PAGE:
Surviving the California Coast on a Budget

33608609526_b3a3c1d1e1_z

The title may sound dramatic for somewhere so pristine and beautiful, but you may feel you are purely surviving this section of your road trip, due to the strict limitations enforced on freedom campers. In most large cities and Southern California towns it is illegal to sleep in your car, California is a travel destination that is favourable all year while unaffordable rent leads to more homeless. The problem is exasperated by lack of budget campsites and crowded sites at weekends, some people may view $30 as inexpensive, but for most travelers with modest funds this will eat away your daily budget.

Towns by the coast along highway 101 have strict overnight parking regulations, when evening comes you will want to drive a little further inland. Use your acquired knowledge to suss out a suitable overnight parking area; perhaps you find a park with few residential homes around it -but parking regulations in the parking lot, if there are no restrictions on the road you are also unlikely to be infringing on someone’s property in this area. Consider that if it is a dead end there will likely be little traffic or people disturbing you overnight. Finding a decent night sleep in Southern California is a bit of guess work and a lot of luck; ‘Walmart’ and ‘CampingWorld’ alike will refuse you overnight parking in this part of the USA, in some cases you may be able to ask a manager permission, but check for signage and restrictions first. If you have a car rather than a huge RV it is far easier to be subtle and not be noticed by cops or annoyed locals.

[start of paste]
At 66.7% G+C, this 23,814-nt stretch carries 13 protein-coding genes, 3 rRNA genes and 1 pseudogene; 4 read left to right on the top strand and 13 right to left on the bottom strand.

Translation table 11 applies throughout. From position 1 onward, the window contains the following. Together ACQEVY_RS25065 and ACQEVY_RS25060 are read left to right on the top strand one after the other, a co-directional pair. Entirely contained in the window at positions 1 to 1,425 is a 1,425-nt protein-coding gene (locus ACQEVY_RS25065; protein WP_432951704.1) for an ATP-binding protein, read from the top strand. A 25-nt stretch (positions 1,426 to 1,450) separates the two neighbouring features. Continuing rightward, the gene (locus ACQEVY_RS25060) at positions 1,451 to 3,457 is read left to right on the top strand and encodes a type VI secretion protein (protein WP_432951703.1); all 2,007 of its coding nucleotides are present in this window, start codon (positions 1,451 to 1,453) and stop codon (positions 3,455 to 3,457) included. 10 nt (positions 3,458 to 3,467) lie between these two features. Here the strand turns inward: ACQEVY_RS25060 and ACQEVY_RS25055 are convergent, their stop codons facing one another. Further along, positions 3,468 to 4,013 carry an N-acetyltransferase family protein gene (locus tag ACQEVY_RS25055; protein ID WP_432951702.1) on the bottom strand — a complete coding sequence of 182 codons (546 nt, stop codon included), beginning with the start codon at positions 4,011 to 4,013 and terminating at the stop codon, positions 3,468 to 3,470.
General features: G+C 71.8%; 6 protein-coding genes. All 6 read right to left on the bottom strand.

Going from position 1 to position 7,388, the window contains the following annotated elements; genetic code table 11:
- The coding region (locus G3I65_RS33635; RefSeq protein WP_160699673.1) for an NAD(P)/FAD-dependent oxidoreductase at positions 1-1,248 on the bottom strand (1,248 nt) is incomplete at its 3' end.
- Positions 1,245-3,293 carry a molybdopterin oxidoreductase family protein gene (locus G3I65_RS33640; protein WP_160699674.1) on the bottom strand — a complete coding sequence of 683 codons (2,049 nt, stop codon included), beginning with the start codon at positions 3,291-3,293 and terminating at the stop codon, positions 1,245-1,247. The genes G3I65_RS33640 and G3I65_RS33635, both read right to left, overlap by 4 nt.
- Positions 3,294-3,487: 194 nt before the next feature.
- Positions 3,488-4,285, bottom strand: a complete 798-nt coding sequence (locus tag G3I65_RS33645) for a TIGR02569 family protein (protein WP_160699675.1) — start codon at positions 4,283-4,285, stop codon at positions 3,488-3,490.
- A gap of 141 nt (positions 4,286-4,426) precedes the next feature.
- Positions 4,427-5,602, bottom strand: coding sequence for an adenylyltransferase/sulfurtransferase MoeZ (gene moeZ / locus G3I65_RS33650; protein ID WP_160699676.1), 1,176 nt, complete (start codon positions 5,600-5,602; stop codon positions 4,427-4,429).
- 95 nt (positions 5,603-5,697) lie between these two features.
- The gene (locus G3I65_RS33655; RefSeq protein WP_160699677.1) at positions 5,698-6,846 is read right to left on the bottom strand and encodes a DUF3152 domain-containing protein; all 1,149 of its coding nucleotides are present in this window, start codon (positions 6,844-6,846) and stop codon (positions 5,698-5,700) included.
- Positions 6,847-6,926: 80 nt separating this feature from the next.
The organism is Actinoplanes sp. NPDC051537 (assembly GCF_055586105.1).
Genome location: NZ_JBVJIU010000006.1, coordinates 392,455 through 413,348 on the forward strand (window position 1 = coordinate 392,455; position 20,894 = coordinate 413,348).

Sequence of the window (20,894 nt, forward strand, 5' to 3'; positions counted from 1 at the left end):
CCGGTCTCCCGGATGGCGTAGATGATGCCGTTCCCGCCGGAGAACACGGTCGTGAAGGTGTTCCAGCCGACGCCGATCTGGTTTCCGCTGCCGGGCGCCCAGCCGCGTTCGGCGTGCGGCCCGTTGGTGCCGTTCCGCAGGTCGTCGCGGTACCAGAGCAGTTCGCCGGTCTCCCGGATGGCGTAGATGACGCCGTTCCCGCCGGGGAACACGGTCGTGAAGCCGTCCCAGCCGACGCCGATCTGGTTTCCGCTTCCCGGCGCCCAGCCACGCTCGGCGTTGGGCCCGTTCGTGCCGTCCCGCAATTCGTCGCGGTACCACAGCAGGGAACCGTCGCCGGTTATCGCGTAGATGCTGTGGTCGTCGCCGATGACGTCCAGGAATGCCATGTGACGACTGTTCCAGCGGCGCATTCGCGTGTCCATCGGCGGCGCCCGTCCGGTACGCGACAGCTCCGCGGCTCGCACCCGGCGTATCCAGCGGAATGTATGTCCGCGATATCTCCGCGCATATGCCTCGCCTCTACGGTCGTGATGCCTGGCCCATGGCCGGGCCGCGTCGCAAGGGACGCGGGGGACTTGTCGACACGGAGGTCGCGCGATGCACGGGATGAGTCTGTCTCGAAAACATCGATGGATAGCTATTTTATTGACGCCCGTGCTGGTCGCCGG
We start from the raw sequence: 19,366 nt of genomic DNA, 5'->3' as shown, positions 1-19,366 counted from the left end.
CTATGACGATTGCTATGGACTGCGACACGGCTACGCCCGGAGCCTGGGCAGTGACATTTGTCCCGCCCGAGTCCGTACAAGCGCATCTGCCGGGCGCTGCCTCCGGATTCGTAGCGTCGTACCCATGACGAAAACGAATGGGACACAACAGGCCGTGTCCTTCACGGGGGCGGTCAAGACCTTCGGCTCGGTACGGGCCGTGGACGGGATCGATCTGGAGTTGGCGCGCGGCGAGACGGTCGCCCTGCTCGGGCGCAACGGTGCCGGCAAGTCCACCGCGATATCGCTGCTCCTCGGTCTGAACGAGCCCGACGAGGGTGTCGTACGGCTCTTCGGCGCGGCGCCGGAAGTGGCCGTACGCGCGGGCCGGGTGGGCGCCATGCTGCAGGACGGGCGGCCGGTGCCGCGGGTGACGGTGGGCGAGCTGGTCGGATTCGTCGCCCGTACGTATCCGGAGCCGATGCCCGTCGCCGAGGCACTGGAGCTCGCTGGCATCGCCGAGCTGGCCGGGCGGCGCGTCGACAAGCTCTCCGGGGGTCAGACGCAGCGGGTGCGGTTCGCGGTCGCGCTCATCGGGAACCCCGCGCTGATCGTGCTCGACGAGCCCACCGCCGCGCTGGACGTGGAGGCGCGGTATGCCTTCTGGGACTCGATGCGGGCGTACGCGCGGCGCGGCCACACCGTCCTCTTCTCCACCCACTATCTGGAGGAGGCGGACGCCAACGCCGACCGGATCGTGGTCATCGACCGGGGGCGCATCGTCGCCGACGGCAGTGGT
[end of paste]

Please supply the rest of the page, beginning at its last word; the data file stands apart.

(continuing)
In cities such as Los Angeles or San Francisco you may have to leave the area for the night, with car camping being illegal and the unsafe feeling in certain areas, it may be best to drive away for the night or pay for a campground. Weigh up the cost difference between paying for a campground or paying for gas and driving out of the city overnight. Another way to save those extra dollars is to try and share campground pitches with other travelers, most campgrounds allow for two cars in one space making it possible to share, it is also a great way to meet fellow travelers and share advice and information.

Hanging at the beach for the day gives you a perfect opportunity to use free benches and barbecues for cooking, as well as the chance to shower off the sand and sun lotion. There will always be fresh drinking water at beaches, so ensure all your water containers are filled before you head off.